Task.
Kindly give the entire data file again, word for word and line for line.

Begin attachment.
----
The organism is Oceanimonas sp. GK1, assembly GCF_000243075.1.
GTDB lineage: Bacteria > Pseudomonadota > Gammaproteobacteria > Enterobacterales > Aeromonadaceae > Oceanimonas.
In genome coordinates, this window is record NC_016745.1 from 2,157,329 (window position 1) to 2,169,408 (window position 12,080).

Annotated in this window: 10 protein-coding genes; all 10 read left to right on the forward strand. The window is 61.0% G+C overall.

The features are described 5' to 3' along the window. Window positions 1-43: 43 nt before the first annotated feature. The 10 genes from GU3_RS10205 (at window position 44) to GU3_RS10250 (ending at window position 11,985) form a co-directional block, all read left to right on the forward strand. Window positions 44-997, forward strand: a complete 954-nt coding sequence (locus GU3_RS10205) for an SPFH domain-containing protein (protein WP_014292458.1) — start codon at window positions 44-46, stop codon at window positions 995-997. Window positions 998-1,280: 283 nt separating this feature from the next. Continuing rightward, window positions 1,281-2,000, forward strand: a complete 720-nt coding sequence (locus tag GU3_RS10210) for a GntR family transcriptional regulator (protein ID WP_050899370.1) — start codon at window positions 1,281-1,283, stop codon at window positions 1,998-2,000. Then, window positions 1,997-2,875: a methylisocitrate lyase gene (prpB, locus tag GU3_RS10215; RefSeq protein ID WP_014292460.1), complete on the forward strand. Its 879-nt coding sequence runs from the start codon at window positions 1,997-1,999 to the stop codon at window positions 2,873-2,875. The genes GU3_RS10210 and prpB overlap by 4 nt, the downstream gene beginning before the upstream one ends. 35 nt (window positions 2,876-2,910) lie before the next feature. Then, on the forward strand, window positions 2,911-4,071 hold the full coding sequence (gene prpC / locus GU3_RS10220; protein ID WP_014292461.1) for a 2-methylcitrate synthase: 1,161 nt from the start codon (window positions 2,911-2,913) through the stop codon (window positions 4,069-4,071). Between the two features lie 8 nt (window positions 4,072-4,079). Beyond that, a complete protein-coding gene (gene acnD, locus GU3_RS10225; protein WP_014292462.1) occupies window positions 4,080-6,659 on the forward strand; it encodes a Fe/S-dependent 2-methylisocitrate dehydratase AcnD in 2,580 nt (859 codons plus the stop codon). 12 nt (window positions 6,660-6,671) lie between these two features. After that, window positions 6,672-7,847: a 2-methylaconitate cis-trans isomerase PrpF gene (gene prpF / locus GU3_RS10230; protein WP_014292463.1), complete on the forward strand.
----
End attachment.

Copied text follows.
The organism is Oceanimonas sp. GK1, assembly GCF_000243075.1.
GTDB lineage: Bacteria > Pseudomonadota > Gammaproteobacteria > Enterobacterales > Aeromonadaceae > Oceanimonas.
In genome coordinates, this window is record NC_016745.1 from 2,157,329 (window position 1) to 2,169,408 (window position 12,080).

Annotated in this window: 10 protein-coding genes; all 10 read left to right on the forward strand. The window is 61.0% G+C overall.

The features are described 5' to 3' along the window. Window positions 1-43: 43 nt before the first annotated feature. The 10 genes from GU3_RS10205 (at window position 44) to GU3_RS10250 (ending at window position 11,985) form a co-directional block, all read left to right on the forward strand. Window positions 44-997, forward strand: a complete 954-nt coding sequence (locus GU3_RS10205) for an SPFH domain-containing protein (protein WP_014292458.1) — start codon at window positions 44-46, stop codon at window positions 995-997. Window positions 998-1,280: 283 nt separating this feature from the next. Continuing rightward, window positions 1,281-2,000, forward strand: a complete 720-nt coding sequence (locus tag GU3_RS10210) for a GntR family transcriptional regulator (protein ID WP_050899370.1) — start codon at window positions 1,281-1,283, stop codon at window positions 1,998-2,000. Then, window positions 1,997-2,875: a methylisocitrate lyase gene (prpB, locus tag GU3_RS10215; RefSeq protein ID WP_014292460.1), complete on the forward strand. Its 879-nt coding sequence runs from the start codon at window positions 1,997-1,999 to the stop codon at window positions 2,873-2,875. The genes GU3_RS10210 and prpB overlap by 4 nt, the downstream gene beginning before the upstream one ends. 35 nt (window positions 2,876-2,910) lie before the next feature. Then, on the forward strand, window positions 2,911-4,071 hold the full coding sequence (gene prpC / locus GU3_RS10220; protein ID WP_014292461.1) for a 2-methylcitrate synthase: 1,161 nt from the start codon (window positions 2,911-2,913) through the stop codon (window positions 4,069-4,071). Between the two features lie 8 nt (window positions 4,072-4,079). Beyond that, a complete protein-coding gene (gene acnD, locus GU3_RS10225; protein WP_014292462.1) occupies window positions 4,080-6,659 on the forward strand; it encodes a Fe/S-dependent 2-methylisocitrate dehydratase AcnD in 2,580 nt (859 codons plus the stop codon). 12 nt (window positions 6,660-6,671) lie between these two features. After that, window positions 6,672-7,847: a 2-methylaconitate cis-trans isomerase PrpF gene (gene prpF / locus GU3_RS10230; protein WP_014292463.1), complete on the forward strand.